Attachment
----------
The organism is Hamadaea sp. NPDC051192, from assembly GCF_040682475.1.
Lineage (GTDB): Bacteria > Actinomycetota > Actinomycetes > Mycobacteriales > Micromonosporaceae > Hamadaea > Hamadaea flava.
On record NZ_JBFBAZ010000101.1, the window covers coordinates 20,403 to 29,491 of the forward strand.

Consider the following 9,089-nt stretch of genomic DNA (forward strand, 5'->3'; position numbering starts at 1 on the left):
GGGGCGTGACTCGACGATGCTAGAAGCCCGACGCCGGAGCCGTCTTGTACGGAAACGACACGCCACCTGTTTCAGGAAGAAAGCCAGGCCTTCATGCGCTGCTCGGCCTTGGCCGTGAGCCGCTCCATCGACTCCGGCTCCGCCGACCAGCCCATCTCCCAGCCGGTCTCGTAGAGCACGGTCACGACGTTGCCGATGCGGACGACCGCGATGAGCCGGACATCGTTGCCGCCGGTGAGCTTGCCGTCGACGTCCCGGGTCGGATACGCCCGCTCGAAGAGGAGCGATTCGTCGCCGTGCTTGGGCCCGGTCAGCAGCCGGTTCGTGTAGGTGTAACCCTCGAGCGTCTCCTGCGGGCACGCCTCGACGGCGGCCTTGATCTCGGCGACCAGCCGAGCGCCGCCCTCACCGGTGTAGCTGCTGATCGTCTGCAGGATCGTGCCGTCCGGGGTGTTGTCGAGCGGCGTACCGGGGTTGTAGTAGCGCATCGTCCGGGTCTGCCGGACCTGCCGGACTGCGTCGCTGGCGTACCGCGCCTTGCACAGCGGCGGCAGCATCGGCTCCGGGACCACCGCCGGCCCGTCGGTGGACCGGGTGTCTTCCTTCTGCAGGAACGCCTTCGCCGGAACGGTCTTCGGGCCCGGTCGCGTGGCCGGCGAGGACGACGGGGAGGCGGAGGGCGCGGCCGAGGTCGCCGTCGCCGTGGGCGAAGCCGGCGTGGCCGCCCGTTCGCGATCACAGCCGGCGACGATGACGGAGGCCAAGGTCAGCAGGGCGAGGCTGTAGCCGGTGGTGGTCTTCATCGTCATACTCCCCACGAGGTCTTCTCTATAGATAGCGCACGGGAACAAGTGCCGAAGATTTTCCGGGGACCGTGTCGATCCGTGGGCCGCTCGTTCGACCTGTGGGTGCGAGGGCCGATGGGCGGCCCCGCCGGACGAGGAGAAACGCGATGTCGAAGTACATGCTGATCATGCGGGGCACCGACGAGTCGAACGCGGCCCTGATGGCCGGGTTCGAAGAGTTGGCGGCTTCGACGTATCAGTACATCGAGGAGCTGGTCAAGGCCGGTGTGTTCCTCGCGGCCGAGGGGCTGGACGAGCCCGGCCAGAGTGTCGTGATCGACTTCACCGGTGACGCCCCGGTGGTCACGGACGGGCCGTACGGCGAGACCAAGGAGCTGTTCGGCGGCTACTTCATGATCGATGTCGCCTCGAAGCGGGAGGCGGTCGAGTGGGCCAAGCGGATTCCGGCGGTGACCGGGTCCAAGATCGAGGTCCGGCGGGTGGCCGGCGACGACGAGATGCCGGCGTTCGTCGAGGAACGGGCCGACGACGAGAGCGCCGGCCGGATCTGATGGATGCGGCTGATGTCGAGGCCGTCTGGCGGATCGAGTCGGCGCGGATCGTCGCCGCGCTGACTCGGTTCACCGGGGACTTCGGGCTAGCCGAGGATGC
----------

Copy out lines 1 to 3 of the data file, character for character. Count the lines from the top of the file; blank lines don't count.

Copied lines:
The organism is Hamadaea sp. NPDC051192, from assembly GCF_040682475.1.
Lineage (GTDB): Bacteria > Actinomycetota > Actinomycetes > Mycobacteriales > Micromonosporaceae > Hamadaea > Hamadaea flava.
On record NZ_JBFBAZ010000101.1, the window covers coordinates 20,403 to 29,491 of the forward strand.